Russia's economy was struggling even before it was hit with western sanctions for annexing Crimea from Ukraine. Despite the downward trend, President Vladimir Putin's popularity has reached an all-time high on a wave of nationalistic fervor. But analysts say the high numbers are set to drop.
The value of the Russian currency, the ruble, is at a historic low as western sanctions and falling oil prices take a toll on the economy.
But Putin's approval rating is over 80 percent since Russia annexed Crimea from Ukraine.
The boost came at just the right time, says Lev Gudkov, director of the Levada Center, an independent surveyor of public opinion.
“Putin's popularity had been decreasing since August-September 2008 when it was at its peak during the Russia-Georgia war, and it had been falling until January this year, when his support and popularity were at their lowest level," Gudkov explained, adding that Putin is riding a wave of nationalist euphoria and "an imitation of mass support."
“As it is, the competition is suppressed, mass media are under severe censorship, the Duma, the Russian parliament, is assessed very negatively as a body totally dependent on Putin and the government and regarded not as a parliament but as an assembly of branch lobbyists, representing the interests of influential groups. Thus, by manipulating mass opinion they create an imitation of mass support," Gudkov said.
Putin's supporters say by standing up to the West, he has restored Russia's status on the world stage.
The Russian president says the self-styled victors in the Cold War have been ignoring Russia while reshaping the world to suit their own needs and interests.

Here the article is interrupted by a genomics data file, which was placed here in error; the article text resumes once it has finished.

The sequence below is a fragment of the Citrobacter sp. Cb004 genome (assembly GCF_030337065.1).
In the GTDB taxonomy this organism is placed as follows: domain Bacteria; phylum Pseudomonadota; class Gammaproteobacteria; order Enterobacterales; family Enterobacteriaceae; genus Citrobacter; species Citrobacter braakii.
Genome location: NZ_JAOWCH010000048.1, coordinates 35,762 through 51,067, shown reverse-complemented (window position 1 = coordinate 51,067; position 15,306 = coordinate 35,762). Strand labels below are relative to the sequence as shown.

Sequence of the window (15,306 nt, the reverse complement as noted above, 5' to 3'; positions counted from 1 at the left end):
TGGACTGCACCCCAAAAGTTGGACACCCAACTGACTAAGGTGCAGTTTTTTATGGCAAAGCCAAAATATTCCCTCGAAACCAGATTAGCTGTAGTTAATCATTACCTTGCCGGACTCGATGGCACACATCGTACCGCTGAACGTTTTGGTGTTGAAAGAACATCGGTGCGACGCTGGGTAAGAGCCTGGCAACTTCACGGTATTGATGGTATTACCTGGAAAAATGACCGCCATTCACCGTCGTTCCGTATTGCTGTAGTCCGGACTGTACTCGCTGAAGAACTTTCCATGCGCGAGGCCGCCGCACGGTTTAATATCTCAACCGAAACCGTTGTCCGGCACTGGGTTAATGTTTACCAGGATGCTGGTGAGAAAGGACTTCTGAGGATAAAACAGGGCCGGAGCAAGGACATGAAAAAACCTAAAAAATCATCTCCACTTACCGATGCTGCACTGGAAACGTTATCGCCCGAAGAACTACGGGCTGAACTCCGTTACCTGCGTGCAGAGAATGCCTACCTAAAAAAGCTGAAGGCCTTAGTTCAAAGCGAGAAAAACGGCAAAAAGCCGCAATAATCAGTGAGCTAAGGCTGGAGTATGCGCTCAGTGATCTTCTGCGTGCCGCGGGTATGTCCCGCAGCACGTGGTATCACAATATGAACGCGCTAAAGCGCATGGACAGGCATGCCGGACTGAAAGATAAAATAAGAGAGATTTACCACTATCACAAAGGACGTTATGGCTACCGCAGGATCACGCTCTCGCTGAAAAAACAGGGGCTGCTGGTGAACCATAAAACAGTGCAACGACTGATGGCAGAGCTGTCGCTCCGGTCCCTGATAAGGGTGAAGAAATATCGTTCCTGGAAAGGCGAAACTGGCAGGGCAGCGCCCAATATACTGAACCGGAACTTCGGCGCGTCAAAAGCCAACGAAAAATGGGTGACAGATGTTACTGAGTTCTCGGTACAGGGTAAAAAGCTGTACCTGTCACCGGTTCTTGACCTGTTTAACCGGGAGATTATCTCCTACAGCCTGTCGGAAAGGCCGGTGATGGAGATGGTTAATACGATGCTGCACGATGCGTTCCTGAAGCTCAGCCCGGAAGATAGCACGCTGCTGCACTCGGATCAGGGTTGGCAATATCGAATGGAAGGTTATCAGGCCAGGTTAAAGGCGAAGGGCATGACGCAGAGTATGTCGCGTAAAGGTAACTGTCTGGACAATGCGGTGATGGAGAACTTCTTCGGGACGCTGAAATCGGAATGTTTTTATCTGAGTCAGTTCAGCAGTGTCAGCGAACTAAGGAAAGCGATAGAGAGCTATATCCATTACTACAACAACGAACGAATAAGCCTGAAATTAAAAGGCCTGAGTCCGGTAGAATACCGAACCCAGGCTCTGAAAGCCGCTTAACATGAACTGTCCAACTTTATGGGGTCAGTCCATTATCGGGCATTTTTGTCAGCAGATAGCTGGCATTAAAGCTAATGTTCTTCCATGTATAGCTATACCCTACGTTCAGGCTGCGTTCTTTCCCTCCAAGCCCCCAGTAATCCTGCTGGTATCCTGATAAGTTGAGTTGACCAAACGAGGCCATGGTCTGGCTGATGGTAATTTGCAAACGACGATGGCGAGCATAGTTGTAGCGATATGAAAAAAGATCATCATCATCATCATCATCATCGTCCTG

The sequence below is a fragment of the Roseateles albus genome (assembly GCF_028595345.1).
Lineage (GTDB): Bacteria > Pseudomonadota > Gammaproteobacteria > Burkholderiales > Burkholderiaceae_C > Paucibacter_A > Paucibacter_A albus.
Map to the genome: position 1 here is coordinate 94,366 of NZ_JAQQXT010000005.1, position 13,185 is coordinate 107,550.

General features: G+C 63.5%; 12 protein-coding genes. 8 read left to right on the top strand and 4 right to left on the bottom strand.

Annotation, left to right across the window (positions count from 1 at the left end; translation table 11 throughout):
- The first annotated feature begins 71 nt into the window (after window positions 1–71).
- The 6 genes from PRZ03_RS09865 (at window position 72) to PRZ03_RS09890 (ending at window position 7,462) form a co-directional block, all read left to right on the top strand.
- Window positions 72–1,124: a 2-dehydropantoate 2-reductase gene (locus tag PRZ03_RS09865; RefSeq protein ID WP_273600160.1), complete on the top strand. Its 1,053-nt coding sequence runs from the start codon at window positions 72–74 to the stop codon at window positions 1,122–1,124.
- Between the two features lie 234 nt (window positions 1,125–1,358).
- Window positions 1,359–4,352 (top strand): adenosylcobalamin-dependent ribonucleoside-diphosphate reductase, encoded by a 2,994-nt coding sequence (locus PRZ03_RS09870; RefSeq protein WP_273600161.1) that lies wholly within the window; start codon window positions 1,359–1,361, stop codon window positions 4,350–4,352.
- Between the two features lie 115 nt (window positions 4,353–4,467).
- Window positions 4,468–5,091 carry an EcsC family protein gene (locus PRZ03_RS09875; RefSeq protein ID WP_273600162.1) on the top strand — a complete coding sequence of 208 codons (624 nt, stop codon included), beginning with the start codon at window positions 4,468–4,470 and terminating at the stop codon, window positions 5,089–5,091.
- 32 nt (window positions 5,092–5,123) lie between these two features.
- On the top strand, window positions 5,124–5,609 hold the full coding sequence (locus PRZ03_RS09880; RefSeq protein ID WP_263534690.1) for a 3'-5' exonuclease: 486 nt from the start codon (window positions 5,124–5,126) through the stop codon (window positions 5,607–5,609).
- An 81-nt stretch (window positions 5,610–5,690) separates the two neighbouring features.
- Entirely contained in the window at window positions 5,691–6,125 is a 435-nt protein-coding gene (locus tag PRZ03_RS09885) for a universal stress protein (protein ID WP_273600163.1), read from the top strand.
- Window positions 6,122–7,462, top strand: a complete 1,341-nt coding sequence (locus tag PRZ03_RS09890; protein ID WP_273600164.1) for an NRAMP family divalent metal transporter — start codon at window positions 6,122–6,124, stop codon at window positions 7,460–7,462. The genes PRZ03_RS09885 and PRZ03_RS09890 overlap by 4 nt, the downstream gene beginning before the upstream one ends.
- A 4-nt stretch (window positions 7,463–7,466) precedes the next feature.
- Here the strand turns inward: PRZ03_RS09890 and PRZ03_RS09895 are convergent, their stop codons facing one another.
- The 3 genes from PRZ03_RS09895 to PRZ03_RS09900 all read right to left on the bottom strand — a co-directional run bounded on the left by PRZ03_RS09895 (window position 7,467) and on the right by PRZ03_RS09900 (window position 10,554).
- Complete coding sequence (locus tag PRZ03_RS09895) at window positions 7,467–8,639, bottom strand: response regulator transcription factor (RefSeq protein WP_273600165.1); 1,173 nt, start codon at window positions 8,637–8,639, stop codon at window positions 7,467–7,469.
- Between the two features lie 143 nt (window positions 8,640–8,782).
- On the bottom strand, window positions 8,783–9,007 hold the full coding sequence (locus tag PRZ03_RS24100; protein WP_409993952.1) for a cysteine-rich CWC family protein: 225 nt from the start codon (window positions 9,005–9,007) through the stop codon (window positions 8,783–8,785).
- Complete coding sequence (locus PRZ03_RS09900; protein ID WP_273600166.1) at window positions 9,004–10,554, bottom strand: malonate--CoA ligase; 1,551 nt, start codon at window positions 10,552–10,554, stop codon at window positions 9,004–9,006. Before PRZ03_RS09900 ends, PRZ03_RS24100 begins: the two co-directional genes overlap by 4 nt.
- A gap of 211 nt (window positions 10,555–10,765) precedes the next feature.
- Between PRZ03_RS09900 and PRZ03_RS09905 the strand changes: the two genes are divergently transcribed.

"Of course the sanctions are a hindrance. They are trying to hurt us through these sanctions, block our development and push us into political, economic and cultural isolation, force us into backwardness in other words," he said.
RusEnergy analyst Mikhail Krutikhin says sanctions pushed about a third of RusEnergy's oil and gas company clients to abandon hopes for contracts in Russia. But he also notes the anti-western talk is tied to the price of oil, Russia's most important export, accounting for half the government's budget.
“I think the higher the prices of oil, the more vociferous are the supporters of Mr. Putin," he said. "The nationalistic rhetoric sounds much louder. And, as soon as the price of oil goes down, I think the popularity of Putin and that sort of rhetoric also diminishes.”
Putin's response to sanctions was a ban on western food imports that is pushing up consumer costs.
Analysts say there are already signs the Kremlin's patriotic euphoria and propaganda is beginning to wear thin, as economic problems make people assess situations and prospects more realistically.